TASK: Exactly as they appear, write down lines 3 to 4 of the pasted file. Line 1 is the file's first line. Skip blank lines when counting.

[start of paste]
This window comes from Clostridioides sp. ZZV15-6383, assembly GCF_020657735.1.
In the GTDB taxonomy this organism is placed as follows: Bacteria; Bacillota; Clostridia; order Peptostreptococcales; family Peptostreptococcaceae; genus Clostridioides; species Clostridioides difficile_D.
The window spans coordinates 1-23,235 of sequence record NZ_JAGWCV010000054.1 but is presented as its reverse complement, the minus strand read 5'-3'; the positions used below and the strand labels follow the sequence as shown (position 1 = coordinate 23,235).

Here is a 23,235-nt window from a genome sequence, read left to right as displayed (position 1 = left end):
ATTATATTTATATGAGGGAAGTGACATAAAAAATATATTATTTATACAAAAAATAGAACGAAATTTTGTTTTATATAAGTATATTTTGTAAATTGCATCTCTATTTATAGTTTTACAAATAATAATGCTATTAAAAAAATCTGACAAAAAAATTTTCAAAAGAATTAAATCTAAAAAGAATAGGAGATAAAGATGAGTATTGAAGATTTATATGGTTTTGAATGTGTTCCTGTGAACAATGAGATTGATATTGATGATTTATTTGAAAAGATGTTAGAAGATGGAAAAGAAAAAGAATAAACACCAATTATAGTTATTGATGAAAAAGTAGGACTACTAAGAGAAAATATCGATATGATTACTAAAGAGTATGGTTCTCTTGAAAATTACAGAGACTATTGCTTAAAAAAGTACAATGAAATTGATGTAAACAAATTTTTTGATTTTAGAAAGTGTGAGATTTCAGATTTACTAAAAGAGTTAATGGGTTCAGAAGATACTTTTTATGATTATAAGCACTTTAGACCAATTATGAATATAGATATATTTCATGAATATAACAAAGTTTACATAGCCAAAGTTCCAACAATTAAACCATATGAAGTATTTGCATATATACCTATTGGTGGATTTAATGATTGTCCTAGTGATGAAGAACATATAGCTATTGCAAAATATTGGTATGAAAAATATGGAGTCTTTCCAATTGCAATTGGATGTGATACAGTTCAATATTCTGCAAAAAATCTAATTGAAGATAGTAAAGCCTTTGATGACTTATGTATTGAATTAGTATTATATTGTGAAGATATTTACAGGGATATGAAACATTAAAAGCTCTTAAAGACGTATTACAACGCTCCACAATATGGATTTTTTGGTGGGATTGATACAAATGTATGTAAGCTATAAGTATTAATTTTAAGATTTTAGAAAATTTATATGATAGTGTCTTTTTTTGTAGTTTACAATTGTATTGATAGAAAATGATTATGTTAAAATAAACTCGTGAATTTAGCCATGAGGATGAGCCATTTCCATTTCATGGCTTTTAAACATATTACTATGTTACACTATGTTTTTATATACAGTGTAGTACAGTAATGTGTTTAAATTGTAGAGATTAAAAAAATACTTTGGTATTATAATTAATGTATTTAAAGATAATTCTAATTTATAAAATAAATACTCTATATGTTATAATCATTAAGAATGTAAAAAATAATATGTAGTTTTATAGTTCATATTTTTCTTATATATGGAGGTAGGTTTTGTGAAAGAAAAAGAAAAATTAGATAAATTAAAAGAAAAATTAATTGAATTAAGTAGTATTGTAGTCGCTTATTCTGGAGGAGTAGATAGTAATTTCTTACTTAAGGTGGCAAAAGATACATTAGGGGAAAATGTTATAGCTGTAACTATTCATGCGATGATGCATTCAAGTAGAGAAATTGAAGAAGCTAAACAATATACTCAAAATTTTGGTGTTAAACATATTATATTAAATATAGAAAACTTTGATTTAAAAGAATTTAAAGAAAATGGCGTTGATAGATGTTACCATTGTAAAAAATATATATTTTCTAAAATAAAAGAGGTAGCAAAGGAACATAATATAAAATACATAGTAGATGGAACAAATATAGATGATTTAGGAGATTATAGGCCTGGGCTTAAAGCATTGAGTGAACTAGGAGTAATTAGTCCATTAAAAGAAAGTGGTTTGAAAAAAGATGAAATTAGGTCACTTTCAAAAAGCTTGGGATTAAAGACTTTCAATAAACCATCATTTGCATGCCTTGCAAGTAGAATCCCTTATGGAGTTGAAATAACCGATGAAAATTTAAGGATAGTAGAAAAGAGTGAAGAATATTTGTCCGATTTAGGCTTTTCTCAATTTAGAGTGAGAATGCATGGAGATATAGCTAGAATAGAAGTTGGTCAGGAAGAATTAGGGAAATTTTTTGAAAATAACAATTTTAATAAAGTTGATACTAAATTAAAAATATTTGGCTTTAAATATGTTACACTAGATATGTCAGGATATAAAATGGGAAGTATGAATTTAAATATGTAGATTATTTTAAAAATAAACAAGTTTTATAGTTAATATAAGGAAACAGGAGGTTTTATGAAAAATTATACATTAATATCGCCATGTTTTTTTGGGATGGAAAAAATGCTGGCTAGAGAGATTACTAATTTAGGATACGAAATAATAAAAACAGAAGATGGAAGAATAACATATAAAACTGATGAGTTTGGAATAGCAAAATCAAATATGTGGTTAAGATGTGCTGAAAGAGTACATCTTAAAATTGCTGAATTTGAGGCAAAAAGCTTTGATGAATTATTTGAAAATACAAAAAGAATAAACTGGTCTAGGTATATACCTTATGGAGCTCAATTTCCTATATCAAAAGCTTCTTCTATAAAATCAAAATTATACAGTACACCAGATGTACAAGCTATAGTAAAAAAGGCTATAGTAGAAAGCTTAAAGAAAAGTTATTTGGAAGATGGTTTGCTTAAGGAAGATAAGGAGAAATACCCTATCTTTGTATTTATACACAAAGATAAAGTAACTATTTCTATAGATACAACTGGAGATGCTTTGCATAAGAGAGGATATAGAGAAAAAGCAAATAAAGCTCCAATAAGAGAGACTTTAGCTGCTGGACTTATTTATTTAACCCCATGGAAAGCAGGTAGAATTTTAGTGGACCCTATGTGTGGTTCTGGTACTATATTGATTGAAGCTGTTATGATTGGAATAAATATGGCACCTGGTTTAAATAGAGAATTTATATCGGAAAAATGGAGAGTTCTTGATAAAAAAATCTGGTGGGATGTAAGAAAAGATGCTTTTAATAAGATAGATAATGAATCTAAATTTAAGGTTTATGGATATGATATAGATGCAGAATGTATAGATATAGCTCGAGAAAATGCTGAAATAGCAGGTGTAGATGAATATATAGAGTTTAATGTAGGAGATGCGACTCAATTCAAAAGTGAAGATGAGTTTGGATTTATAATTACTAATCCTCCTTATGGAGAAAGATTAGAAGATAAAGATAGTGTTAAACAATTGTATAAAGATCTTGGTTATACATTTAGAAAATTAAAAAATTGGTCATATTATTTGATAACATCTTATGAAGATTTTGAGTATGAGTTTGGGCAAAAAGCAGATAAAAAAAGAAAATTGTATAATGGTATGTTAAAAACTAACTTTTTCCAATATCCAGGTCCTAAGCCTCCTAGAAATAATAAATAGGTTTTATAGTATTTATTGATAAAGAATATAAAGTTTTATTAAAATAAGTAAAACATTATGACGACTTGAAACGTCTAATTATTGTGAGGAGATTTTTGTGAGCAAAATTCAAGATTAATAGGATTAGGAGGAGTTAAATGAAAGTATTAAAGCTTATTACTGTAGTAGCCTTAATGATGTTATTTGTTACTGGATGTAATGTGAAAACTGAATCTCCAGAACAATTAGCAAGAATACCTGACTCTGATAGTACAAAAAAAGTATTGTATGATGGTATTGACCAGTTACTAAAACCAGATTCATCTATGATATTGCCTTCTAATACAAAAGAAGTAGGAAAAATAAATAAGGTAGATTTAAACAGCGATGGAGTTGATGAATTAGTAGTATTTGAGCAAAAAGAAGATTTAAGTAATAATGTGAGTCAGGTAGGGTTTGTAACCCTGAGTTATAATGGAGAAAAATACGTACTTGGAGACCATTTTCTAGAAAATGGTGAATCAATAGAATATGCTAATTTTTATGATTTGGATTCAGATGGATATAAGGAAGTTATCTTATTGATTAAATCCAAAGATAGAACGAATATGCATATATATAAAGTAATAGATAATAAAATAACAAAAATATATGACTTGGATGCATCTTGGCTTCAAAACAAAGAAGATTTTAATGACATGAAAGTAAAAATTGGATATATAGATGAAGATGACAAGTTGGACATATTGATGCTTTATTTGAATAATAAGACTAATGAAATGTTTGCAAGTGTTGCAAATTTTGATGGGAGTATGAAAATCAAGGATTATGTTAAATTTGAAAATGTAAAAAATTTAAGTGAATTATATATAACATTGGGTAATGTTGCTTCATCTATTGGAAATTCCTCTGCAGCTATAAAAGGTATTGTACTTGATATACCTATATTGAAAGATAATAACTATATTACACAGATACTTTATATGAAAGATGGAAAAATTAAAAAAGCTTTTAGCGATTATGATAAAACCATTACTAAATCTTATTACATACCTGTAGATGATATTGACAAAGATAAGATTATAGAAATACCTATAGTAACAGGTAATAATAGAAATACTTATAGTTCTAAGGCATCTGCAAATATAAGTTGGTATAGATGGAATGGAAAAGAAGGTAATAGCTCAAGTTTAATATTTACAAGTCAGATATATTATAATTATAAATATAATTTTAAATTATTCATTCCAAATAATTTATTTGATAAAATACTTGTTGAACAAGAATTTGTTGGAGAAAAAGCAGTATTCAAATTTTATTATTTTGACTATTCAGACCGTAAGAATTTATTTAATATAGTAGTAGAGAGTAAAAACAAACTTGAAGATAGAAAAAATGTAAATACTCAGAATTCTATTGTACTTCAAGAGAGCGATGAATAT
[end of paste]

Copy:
The window spans coordinates 1-23,235 of sequence record NZ_JAGWCV010000054.1 but is presented as its reverse complement, the minus strand read 5'-3'; the positions used below and the strand labels follow the sequence as shown (position 1 = coordinate 23,235).

Here is a 23,235-nt window from a genome sequence, read left to right as displayed (position 1 = left end):